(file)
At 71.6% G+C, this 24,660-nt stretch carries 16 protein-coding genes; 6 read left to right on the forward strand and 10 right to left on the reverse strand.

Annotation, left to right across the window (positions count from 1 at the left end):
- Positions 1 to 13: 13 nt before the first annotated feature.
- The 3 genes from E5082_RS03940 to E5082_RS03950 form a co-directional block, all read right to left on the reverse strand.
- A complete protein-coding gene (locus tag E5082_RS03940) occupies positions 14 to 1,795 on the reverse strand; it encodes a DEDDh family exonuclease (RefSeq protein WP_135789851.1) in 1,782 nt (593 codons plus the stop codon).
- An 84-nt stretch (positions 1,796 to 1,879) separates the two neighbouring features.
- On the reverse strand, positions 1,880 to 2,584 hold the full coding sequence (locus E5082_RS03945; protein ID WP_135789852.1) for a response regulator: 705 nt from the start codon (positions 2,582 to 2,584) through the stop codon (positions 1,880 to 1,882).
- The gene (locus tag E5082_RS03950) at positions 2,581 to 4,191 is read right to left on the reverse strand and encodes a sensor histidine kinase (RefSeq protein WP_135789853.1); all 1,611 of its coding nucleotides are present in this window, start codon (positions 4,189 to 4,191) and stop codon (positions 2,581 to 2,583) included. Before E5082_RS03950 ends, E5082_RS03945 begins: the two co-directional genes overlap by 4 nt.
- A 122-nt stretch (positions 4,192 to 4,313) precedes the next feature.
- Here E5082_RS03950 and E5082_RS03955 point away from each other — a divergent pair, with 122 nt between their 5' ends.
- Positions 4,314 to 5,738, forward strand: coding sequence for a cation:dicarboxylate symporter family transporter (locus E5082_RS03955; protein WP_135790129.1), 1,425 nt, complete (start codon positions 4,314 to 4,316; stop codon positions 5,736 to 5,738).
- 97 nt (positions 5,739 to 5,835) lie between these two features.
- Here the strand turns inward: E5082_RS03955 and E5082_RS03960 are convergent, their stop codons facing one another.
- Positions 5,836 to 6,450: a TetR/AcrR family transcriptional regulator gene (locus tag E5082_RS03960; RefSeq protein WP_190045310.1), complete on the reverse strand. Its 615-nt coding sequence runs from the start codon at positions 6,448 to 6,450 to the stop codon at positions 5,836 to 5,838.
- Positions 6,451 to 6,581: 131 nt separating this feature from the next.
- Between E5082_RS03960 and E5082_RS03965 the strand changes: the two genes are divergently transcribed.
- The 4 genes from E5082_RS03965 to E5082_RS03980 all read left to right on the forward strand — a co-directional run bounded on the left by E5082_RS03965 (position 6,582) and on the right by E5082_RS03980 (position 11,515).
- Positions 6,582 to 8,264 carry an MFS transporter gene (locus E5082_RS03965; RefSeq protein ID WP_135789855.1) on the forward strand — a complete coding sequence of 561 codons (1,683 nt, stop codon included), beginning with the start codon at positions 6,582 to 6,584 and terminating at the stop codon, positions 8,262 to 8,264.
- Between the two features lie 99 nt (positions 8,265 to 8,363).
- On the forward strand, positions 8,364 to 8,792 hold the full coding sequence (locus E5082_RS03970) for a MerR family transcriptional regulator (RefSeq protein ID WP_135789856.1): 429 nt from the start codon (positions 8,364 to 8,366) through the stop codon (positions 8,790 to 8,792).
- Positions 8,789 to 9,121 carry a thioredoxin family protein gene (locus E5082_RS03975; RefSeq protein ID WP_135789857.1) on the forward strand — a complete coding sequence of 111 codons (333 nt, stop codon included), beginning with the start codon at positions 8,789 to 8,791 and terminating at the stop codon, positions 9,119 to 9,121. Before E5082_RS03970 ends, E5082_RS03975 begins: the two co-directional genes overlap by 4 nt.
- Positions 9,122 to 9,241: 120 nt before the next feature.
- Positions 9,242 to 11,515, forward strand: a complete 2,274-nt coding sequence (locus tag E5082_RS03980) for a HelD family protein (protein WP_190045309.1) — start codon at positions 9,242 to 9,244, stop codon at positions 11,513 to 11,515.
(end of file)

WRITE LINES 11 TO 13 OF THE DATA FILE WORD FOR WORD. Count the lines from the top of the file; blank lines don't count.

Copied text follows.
- Positions 4,314 to 5,738, forward strand: coding sequence for a cation:dicarboxylate symporter family transporter (locus E5082_RS03955; protein WP_135790129.1), 1,425 nt, complete (start codon positions 4,314 to 4,316; stop codon positions 5,736 to 5,738).
- 97 nt (positions 5,739 to 5,835) lie between these two features.
- Here the strand turns inward: E5082_RS03955 and E5082_RS03960 are convergent, their stop codons facing one another.